A hunger to help read

Stauffer Library plays host to Room to Read’s 10th annual live-in

Rene Zou, left, and Yuzuki Saitoh are camping out in Stauffer Library to raise money for Room to Read.
Rene Zou, left, and Yuzuki Saitoh are camping out in Stauffer Library to raise money for Room to Read.
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Two students living in Stauffer Library for the week are pitting Queen’s faculties against each other, Hunger Games-style, as they raise money for a charity that works to promote literacy in developing countries.

The 10th annual live-in is organized by the Queen’s chapter of Room to Read, a charity organization that donates money and works with local communities, including writers and publishers, to offer an accessible education for children.

It also builds schools, libraries and provides scholarships to girls in the developing countries it operates in.

Queen’s Room to Read is the only university chapter in Canada that’s officially affiliated with the charity.

Rene Zou, the director of logistics and events for the Queen’s chapter, and Yuzuki Saitoh started their live-in on Jan. 21, and it’ll end on Jan. 28. They’ve been sleeping in a tent in Stauffer and only leave to shower or to go to class.

The live-in is Hunger Games-themed, with each faculty assigned one of the 12 districts of Panem, the country the series is set in. Members from the faculty that donates the most money will be entered into a raffle to win The Hunger Games trilogy boxset and a copy of the first movie.

“It has definitely attracted a lot of attention,” said Zou, ArtSci ’18.

“We’ve had a really good chance to engage … just do community outreach and just explain our cause, and it’s been a really heartwarming thing to see people looking at our map and engaging in our activities.”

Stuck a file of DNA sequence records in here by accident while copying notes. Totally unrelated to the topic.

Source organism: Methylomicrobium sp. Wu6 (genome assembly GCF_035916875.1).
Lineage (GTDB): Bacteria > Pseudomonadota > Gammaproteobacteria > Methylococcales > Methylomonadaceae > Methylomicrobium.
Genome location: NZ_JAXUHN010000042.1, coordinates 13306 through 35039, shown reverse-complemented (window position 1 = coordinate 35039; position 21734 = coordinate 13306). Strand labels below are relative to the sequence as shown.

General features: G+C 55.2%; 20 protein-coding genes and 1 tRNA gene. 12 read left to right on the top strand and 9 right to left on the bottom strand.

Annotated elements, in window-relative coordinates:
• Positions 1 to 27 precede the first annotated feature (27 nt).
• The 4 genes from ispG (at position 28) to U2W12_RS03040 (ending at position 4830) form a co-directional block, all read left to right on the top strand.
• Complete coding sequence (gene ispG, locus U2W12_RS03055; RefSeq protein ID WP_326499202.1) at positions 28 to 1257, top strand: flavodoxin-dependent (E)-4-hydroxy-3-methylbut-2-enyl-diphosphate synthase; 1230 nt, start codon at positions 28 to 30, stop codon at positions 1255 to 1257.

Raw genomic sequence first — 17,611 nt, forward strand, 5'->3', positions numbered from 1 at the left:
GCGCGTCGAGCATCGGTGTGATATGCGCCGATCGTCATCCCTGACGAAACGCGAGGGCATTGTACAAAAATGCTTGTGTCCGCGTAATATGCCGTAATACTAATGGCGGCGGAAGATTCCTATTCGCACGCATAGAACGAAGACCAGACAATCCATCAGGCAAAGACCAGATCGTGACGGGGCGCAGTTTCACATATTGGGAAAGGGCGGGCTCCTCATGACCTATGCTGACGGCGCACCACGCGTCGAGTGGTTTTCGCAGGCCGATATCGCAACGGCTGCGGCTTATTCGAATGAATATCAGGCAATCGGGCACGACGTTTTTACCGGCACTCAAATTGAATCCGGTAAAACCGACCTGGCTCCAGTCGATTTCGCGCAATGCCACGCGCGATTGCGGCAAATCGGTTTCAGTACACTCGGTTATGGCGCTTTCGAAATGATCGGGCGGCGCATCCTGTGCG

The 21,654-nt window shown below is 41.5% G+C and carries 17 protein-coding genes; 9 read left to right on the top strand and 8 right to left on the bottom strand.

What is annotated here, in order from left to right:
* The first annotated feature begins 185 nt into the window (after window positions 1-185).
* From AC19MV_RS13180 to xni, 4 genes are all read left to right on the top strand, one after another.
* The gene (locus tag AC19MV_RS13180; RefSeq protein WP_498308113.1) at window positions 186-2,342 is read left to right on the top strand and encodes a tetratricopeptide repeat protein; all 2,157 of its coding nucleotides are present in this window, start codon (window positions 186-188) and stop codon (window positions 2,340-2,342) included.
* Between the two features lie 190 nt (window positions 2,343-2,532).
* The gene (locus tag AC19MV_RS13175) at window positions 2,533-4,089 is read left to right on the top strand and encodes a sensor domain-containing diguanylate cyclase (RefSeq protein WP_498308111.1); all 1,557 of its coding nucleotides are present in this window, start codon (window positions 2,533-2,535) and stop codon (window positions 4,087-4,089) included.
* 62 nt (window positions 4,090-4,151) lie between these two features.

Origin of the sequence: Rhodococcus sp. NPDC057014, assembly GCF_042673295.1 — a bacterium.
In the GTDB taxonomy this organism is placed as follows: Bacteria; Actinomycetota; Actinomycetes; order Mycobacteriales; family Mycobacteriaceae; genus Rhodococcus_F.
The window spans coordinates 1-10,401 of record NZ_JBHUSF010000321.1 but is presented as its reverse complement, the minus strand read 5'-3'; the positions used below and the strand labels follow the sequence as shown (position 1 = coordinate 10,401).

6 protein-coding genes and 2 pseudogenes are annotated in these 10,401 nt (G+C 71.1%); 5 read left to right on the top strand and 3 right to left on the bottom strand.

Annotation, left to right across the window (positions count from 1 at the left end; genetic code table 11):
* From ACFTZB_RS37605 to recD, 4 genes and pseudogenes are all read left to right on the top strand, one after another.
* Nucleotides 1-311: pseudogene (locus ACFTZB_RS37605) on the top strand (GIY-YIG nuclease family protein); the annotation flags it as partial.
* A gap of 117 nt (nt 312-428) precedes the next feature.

So far they’ve raised over $500 and are aiming to reach $1,000 by the end of the live-in.

The two campers have hosted a bake sale, organized a photobooth by donation and held a “spot the typo” contest. They’ll also hold another bake sale and host a whiteboard campaign before they pack up.

Zou said funding local writers and publishers to write books for schoolchildren allows for reading material to be more culturally suited to the children’s needs.

“The local writers are writing them and so the children are more engaged and it’s coming from what they’re around, so it’s a bit more relatable for [the children],” Zou said.

Zou added that since the charity hires local writers and publishers, it allows for a more sustainable and efficient business model that spurs economic development in the communities the charity works in.

“They publish books in collaboration with the publishers and writers, they also build libraries and schools in the developing countries — and not only that, they very strongly believe in gender equality in education,” she said.

Zou said having access to education is a basic right, and added that it’s important in addressing many of the issues in the world today.

“I honestly think that education is the first step to solving global issues, whether it be poverty, the water crisis or just health issues in terms of overpopulation and infant mortality and a lot of different issues that are really connected to literacy and education,” she said.

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